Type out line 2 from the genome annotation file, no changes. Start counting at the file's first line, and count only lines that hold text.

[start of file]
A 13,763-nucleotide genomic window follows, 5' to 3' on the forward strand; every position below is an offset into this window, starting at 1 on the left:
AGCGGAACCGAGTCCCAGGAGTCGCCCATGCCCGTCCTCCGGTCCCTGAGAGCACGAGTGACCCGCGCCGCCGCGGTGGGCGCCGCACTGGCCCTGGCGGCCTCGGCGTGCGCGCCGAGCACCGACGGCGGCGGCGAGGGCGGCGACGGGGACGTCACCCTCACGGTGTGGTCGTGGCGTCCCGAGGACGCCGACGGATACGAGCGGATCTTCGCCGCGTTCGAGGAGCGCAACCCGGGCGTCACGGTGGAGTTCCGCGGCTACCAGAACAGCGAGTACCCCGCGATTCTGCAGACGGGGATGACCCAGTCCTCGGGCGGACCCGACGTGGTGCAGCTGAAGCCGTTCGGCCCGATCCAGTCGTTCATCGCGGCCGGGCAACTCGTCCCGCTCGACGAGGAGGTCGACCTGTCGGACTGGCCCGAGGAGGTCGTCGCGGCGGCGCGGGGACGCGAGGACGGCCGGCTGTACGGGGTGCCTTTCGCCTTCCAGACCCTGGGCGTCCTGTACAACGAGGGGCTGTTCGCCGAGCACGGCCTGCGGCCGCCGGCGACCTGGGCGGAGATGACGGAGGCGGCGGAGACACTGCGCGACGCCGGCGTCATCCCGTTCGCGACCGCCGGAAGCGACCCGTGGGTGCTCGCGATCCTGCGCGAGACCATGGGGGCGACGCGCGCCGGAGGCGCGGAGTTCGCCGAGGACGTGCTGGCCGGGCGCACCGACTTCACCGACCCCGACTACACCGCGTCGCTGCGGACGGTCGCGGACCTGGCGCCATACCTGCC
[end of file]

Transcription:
AGCGGAACCGAGTCCCAGGAGTCGCCCATGCCCGTCCTCCGGTCCCTGAGAGCACGAGTGACCCGCGCCGCCGCGGTGGGCGCCGCACTGGCCCTGGCGGCCTCGGCGTGCGCGCCGAGCACCGACGGCGGCGGCGAGGGCGGCGACGGGGACGTCACCCTCACGGTGTGGTCGTGGCGTCCCGAGGACGCCGACGGATACGAGCGGATCTTCGCCGCGTTCGAGGAGCGCAACCCGGGCGTCACGGTGGAGTTCCGCGGCTACCAGAACAGCGAGTACCCCGCGATTCTGCAGACGGGGATGACCCAGTCCTCGGGCGGACCCGACGTGGTGCAGCTGAAGCCGTTCGGCCCGATCCAGTCGTTCATCGCGGCCGGGCAACTCGTCCCGCTCGACGAGGAGGTCGACCTGTCGGACTGGCCCGAGGAGGTCGTCGCGGCGGCGCGGGGACGCGAGGACGGCCGGCTGTACGGGGTGCCTTTCGCCTTCCAGACCCTGGGCGTCCTGTACAACGAGGGGCTGTTCGCCGAGCACGGCCTGCGGCCGCCGGCGACCTGGGCGGAGATGACGGAGGCGGCGGAGACACTGCGCGACGCCGGCGTCATCCCGTTCGCGACCGCCGGAAGCGACCCGTGGGTGCTCGCGATCCTGCGCGAGACCATGGGGGCGACGCGCGCCGGAGGCGCGGAGTTCGCCGAGGACGTGCTGGCCGGGCGCACCGACTTCACCGACCCCGACTACACCGCGTCGCTGCGGACGGTCGCGGACCTGGCGCCATACCTGCC